Is the Syrian Government Forcing People to Pay Bribes to Speak with Jailed Relatives?

Published January 6th, 2021 - 08:40 GMT
Print this page Extremism Watch Calls Grow for Release of Political Prisoners in Syria Amid Coronavirus Outbreak By Sirwan Kajjo April 06, 2020 08:49 PM A member of the Syrian Democratic Forces (SDF) stands guard in a prison where men suspected to be afiliated with the Islamic… FILE - A member of the Syrian Democratic Forces (SDF) stands guard in a prison in the city of Hasakeh, Syria, Oct. 26, 2019. (AFP)
Print this page Extremism Watch Calls Grow for Release of Political Prisoners in Syria Amid Coronavirus Outbreak By Sirwan Kajjo April 06, 2020 08:49 PM A member of the Syrian Democratic Forces (SDF) stands guard in a prison where men suspected to be afiliated with the Islamic… FILE - A member of the Syrian Democratic Forces (SDF) stands guard in a prison in the city of Hasakeh, Syria, Oct. 26, 2019. (AFP)

It constitutes a systematic strategy whereby forced disappearances are used to intimidate society and fund the regime, report says.

Syrian families are forced to pay exorbitant fees for information about or the chance to visit forcibly disappeared relatives in regime prisons, a new report says, calling attention to another dimension of the Syrian regime’s strategies to control society and fund the state. 

The latest report by the Association of Detainees and the Missing in Sednaya Prison (ADMSP) demonstrates the vast scale of extortion in the prison system, with interviewed families paying a total of nearly $3 million to middlemen, lawyers, government employees, intelligence officers, or Shabiha for promises of information, visit, or release of their relatives.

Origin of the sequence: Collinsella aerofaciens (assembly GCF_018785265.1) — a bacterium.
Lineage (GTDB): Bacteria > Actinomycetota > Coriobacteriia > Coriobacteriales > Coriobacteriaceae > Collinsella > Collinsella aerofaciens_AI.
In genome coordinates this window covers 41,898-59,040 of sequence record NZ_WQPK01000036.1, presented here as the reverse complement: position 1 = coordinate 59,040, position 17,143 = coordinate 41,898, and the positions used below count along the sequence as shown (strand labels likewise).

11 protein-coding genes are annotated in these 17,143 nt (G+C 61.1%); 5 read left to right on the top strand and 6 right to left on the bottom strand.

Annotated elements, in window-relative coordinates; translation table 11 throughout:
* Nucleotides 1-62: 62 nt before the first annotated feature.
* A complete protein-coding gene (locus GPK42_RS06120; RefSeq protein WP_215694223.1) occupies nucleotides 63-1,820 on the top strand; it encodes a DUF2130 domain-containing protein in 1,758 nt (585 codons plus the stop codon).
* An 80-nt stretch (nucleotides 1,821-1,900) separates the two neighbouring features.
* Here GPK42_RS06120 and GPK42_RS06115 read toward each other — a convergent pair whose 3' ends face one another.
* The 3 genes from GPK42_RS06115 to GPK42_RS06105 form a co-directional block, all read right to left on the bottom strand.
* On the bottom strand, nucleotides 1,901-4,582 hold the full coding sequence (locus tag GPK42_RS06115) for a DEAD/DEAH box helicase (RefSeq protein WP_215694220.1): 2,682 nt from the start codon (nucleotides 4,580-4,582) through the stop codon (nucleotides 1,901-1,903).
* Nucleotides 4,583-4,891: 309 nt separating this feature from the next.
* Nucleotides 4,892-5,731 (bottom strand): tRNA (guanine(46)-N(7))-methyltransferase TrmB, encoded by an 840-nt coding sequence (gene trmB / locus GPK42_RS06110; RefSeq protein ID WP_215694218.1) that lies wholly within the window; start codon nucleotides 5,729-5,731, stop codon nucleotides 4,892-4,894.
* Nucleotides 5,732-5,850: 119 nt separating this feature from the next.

The report also reveals a source of financing for the regime as Caesar Sanctions target Bashar al Assad’s government for its alleged war crimes against its citizens.

“The data and information provided by the report show that the regime in Syria does not only practice forced disappearance against political opponents, but rather also targets individuals whose families it believes it can collect money from,” said Diab Sariya, co-founder and coordinator of ADMSP. 

“This allows it to eventually accumulate wealth and influence for the commanders, chiefs of security services and some influential people in the regime’s government.”  

The report is based on over 500 face-to-face interviews with the families of those forcibly disappeared, and constitutes a quantitative examination of the process of enforced detention and disappearance, which “forms a basic pillar in the relationship of the Syrian state with its society.”

Nearly 100,000 people have been forcibly disappeared, and about 1.2 million Syrians have been arrested or detained at some point, primarily by the Syrian regime, since the start of protests in 2011, according to the Syrian Network for Human Rights.


“Human slaughterhouse”

The majority of enforced disappearances took place in Syria’s notorious Sednaya prison, which is described as a “human slaughterhouse” by international rights organisations. 

The report calls on the international community to pressure supporters of the Syrian regime, particularly Russia, to reveal the fate of those who forcibly disappeared, report the places of burial of those who were killed, return bodies to families, and investigate the conditions surrounding their deaths. For those prisoners who are still alive, the report calls for families to be granted permission to visit detainees. 

Tens of thousands of people have been tortured and  thousands killed while in custody in Sednaya alone. Detention centres are not accessible to international monitors, and death and hospital records are not released. 

report last year found that over 14,000 people had been tortured to death in the Assad regime’s detention centres.

This article has been adapted from its original source.


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